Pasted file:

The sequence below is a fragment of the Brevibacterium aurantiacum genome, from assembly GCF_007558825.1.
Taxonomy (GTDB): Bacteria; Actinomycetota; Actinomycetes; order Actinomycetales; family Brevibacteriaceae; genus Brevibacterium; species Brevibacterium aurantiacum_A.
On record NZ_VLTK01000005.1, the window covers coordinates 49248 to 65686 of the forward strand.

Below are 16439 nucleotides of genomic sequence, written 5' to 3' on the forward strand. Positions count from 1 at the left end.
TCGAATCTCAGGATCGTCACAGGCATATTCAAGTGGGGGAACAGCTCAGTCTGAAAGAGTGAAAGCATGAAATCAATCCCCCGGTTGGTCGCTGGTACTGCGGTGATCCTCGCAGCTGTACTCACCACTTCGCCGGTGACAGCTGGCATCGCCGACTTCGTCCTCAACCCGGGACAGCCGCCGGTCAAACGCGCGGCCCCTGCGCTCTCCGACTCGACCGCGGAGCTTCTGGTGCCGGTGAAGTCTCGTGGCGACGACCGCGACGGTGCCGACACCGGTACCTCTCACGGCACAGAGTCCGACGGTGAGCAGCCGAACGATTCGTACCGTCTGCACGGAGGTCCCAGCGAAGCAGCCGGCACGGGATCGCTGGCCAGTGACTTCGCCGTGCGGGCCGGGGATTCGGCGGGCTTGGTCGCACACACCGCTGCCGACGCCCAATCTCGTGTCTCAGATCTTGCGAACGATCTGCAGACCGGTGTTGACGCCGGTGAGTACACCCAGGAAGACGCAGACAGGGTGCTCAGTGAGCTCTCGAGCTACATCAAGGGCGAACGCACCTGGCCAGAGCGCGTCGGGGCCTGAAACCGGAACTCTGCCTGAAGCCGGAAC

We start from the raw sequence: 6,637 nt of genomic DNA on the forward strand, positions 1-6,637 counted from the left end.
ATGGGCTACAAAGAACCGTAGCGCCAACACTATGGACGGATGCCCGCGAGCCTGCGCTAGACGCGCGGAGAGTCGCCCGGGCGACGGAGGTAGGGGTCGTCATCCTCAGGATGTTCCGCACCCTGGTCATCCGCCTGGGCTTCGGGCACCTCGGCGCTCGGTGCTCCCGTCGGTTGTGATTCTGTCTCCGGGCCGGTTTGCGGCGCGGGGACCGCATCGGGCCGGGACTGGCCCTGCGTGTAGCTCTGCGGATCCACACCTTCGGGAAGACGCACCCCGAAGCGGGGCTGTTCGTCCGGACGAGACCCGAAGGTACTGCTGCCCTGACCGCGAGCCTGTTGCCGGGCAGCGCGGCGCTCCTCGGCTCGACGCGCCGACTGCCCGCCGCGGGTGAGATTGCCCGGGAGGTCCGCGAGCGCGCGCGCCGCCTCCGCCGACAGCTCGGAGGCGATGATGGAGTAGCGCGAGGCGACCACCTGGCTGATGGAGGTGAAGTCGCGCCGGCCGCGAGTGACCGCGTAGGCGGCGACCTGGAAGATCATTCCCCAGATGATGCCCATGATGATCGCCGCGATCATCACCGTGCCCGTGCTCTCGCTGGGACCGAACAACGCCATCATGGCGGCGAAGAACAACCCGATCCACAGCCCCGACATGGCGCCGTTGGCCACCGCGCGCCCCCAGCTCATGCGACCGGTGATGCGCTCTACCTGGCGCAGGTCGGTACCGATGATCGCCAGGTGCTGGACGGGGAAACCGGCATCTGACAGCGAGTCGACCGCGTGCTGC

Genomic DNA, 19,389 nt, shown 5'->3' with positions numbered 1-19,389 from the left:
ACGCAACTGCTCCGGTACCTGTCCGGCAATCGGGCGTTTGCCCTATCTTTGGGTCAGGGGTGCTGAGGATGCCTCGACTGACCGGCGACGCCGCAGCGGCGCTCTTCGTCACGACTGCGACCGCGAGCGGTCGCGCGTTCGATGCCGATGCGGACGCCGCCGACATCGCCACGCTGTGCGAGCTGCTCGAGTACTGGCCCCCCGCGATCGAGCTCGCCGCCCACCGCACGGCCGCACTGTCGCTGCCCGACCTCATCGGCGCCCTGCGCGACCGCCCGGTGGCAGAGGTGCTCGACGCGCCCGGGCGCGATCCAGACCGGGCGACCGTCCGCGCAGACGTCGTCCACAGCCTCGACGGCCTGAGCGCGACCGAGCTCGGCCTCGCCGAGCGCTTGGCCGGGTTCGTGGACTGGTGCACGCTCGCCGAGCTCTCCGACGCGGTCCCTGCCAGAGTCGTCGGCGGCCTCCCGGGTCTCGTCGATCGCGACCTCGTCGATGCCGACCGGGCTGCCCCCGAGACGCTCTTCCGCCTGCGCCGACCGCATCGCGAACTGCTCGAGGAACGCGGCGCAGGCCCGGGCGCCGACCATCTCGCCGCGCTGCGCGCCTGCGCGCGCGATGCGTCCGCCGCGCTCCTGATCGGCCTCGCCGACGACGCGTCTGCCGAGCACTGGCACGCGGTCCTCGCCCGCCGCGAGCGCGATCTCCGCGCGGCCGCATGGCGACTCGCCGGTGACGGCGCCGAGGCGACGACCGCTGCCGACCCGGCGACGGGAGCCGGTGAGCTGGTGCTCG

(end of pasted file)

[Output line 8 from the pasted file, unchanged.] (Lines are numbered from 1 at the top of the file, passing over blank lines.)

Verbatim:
Genomic DNA, 19,389 nt, shown 5'->3' with positions numbered 1-19,389 from the left: